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R4 Helicopters: Sikorsky’s Wonders’ Eighty-Year Evolution from “Eggbeater” to Advanced Transport

Transport helicopters have come a long way over the last eight decades, evolving significantly from the early days of the Sikorsky R4 “Egg Beater” used during World War II.

The Russian military is poised for a substantial leap forward with the development of the upgraded Mi-171Sh “Storm” military transport helicopter, equipped with guided missiles. According to state media reports, production of this new model is set to commence in two years.

Mikhail Karpushkin, Deputy Head of the Marketing, Sales, and Maintenance Department at the Ulan-Ude Aviation Plant, the manufacturer of the rotary aircraft, revealed, “The serial production of the modernized Mi-171Sh helicopter will begin in 2022.” He shared this information during the recent Army-2020 International Military and Technical Forum.

The upgraded Mi-171Sh helicopter reportedly boasts improved protection and enhanced striking capabilities. It was showcased at the Army-2020 event held outside Moscow at the Russian Armed Forces’ Patriot Congress and Exhibition Center, spanning from August 23 to 29.

The Mi-171Sh represents a contemporary iteration of the Mi-17, which entered service with the Soviet Red Army during the 1970s and was adapted into an armed gunship variant similar to the American Bell UH-1 Iroquois (Huey). The Mi-17S, introduced to the global market in 2002, has found widespread use in regions including the Middle East, Southeast Asia, Africa, and Eastern Europe through the Russian state-owned special exporter Rosobornexport.

A noteworthy feature of the Mi-171Sh is its versatility, as it has been ordered by Russian allied partners as well as NATO members. Notably, Croatia and the Czech Republic procured these helicopters between 2005 and 2008. Russia’s helicopter exports are diverse, catering to international buyers, including the United States.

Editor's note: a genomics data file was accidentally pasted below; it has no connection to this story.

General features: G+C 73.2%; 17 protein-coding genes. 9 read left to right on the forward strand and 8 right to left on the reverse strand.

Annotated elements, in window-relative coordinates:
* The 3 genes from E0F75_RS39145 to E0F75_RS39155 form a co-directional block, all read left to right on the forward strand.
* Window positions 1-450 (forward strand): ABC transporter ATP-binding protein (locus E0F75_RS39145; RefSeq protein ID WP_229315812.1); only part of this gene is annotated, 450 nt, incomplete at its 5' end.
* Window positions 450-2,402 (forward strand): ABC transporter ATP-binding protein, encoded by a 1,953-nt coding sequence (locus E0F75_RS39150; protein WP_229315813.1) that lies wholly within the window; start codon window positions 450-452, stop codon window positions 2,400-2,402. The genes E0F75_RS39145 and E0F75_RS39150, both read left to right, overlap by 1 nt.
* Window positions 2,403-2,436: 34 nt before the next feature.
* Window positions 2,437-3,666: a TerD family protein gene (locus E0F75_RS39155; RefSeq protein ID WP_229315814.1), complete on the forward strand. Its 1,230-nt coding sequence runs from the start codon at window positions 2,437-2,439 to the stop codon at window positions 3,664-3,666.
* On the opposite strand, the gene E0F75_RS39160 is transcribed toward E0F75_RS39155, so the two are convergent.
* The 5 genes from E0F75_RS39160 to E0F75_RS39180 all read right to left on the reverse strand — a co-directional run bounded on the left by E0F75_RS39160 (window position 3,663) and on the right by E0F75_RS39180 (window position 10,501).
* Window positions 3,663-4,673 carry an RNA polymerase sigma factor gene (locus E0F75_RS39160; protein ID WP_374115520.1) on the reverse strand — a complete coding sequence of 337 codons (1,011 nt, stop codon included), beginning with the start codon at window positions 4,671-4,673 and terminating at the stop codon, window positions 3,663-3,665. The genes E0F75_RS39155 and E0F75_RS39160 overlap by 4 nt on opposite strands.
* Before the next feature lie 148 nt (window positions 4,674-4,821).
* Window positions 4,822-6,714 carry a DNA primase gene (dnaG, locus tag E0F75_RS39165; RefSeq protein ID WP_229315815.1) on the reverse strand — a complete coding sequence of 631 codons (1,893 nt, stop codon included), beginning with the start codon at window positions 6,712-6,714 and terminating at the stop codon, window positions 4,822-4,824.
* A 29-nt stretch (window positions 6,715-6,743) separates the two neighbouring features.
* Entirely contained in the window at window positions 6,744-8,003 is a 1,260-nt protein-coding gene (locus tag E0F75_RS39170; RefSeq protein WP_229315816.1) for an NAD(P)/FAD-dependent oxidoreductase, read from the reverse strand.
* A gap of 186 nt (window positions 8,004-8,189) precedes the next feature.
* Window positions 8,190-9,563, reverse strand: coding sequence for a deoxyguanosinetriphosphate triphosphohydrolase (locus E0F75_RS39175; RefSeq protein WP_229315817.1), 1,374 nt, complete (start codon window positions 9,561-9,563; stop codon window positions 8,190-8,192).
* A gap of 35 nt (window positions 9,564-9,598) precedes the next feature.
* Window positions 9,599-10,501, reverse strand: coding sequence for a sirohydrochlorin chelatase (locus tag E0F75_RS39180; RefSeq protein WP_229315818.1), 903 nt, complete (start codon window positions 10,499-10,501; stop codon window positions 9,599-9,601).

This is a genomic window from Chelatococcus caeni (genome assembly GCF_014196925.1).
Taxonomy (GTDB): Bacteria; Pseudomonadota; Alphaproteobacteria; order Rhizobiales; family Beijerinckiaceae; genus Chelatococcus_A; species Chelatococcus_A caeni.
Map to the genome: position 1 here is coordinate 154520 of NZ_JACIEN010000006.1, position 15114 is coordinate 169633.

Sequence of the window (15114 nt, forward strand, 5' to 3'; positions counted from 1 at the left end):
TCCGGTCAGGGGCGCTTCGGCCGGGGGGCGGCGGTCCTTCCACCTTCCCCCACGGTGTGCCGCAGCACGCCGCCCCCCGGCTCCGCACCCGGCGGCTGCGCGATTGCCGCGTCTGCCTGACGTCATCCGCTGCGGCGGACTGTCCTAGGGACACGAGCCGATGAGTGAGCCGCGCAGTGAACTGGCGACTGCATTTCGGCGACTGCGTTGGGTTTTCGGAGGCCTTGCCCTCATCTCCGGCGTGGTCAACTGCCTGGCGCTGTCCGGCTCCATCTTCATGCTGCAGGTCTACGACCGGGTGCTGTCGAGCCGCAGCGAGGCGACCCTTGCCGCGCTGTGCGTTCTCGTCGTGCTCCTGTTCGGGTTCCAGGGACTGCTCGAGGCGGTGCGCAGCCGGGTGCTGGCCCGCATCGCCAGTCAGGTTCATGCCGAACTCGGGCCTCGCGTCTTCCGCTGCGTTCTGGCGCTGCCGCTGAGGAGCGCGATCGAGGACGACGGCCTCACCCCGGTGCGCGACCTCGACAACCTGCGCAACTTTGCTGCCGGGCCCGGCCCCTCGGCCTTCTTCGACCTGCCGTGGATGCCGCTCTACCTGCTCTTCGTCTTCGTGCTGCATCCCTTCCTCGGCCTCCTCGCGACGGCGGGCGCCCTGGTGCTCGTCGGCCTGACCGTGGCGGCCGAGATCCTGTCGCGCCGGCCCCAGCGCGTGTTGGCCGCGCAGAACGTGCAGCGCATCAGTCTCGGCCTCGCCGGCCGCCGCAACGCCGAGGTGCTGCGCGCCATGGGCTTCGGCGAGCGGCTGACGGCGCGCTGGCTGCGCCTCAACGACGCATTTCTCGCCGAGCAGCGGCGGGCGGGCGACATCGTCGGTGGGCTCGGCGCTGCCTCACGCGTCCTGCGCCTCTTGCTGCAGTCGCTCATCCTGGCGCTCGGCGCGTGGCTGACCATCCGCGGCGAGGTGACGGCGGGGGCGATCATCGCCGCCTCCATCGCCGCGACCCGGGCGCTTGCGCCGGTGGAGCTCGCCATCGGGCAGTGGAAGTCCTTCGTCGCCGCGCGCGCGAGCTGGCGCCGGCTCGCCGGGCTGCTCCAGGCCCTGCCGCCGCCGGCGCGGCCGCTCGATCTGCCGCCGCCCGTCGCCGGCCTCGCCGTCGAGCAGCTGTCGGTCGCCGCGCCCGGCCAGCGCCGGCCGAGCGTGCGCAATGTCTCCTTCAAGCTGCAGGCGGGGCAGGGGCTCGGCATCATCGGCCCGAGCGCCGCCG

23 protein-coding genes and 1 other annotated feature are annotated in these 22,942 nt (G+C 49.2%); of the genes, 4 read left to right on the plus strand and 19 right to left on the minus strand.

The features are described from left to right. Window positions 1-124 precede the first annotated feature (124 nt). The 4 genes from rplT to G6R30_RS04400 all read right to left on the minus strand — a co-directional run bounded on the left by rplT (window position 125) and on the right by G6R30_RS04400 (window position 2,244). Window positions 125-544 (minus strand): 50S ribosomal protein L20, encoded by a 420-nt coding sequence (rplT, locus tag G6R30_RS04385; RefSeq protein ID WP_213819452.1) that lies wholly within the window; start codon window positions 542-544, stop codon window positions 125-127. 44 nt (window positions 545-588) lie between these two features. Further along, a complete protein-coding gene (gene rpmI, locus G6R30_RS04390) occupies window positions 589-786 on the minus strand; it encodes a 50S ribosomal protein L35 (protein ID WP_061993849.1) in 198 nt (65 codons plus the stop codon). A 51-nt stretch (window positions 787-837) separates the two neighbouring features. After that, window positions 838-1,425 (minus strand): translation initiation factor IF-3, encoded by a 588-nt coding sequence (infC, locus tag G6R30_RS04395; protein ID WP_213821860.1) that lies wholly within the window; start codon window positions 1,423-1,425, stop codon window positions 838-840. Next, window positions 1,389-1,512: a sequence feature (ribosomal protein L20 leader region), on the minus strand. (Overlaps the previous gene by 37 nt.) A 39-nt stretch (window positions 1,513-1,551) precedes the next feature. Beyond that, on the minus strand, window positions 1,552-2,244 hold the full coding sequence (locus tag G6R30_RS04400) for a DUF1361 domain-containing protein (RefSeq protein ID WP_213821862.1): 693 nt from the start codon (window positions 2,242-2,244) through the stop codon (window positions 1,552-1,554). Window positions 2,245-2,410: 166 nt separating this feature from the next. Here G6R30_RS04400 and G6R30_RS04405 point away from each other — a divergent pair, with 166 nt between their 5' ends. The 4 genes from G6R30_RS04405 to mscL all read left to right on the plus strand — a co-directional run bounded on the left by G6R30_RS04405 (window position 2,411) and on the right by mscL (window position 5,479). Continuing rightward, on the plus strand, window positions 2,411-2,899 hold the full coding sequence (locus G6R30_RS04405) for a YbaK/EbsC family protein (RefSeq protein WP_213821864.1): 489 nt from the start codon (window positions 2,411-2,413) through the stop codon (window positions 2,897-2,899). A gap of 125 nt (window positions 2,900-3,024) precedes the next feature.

Designed primarily for transport, the Mi-171Sh is capable of fulfilling various missions, such as airlifting assault forces, cargo transportation, troop fire support, air-to-surface attacks, military column escorts, medical evacuation, and combat search and rescue (CSAR) operations.

Operating day and night under diverse weather conditions, the Mi-171Sh Storm features a five-bladed main rotor, a tail rotor, and non-retractable tricycle nose-wheel landing gear. The cockpit accommodates three crew members, while the main cabin can hold up to 36 troops or 12 casualties on stretchers.

While American helicopters like the Sikorsky UH-60 Black Hawk were engineered with survivability features such as a ballistically tolerant, crashworthy main structure, the Mi-171Sh Storm’s armor protection was designed to enhance combat survivability for the crew cabin and vital units.

Notably, the Russian Storm is not the sole transport/gunship helicopter receiving significant upgrades. Recent reports highlight China’s Z-8L transport helicopter, which now boasts a wider body to house a Bobcat all-terrain assault vehicle within its well-protected cabin. Moreover, advanced technology, including a radar warning receiver and infrared decoys, has been integrated.

The evolution of transport helicopters over the past 80 years has been remarkable, from the days of the Sikorsky R4 “Egg Beater” utilized during the Second World War.

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